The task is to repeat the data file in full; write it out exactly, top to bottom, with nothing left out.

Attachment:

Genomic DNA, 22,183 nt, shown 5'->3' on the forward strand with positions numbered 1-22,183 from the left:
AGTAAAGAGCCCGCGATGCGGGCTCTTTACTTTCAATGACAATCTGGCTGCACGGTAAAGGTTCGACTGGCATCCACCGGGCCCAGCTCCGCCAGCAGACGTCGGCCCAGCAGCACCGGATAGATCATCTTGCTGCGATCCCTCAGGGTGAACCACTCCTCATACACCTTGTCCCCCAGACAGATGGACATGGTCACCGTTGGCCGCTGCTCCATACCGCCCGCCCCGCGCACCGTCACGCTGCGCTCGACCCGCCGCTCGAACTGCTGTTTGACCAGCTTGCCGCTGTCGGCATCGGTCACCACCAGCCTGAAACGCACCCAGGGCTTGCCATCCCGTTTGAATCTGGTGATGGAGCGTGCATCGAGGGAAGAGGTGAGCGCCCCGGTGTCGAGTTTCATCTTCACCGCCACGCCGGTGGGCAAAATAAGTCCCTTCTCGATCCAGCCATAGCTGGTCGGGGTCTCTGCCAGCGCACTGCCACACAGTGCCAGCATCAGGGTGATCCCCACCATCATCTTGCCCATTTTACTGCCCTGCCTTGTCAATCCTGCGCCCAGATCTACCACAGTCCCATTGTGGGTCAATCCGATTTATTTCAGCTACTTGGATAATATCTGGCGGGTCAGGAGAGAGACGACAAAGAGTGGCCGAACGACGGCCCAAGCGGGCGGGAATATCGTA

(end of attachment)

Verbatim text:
Genomic DNA, 22,183 nt, shown 5'->3' on the forward strand with positions numbered 1-22,183 from the left:
AGTAAAGAGCCCGCGATGCGGGCTCTTTACTTTCAATGACAATCTGGCTGCACGGTAAAGGTTCGACTGGCATCCACCGGGCCCAGCTCCGCCAGCAGACGTCGGCCCAGCAGCACCGGATAGATCATCTTGCTGCGATCCCTCAGGGTGAACCACTCCTCATACACCTTGTCCCCCAGACAGATGGACATGGTCACCGTTGGCCGCTGCTCCATACCGCCCGCCCCGCGCACCGTCACGCTGCGCTCGACCCGCCGCTCGAACTGCTGTTTGACCAGCTTGCCGCTGTCGGCATCGGTCACCACCAGCCTGAAACGCACCCAGGGCTTGCCATCCCGTTTGAATCTGGTGATGGAGCGTGCATCGAGGGAAGAGGTGAGCGCCCCGGTGTCGAGTTTCATCTTCACCGCCACGCCGGTGGGCAAAATAAGTCCCTTCTCGATCCAGCCATAGCTGGTCGGGGTCTCTGCCAGCGCACTGCCACACAGTGCCAGCATCAGGGTGATCCCCACCATCATCTTGCCCATTTTACTGCCCTGCCTTGTCAATCCTGCGCCCAGATCTACCACAGTCCCATTGTGGGTCAATCCGATTTATTTCAGCTACTTGGATAATATCTGGCGGGTCAGGAGAGAGACGACAAAGAGTGGCCGAACGACGGCCCAAGCGGGCGGGAATATCGTA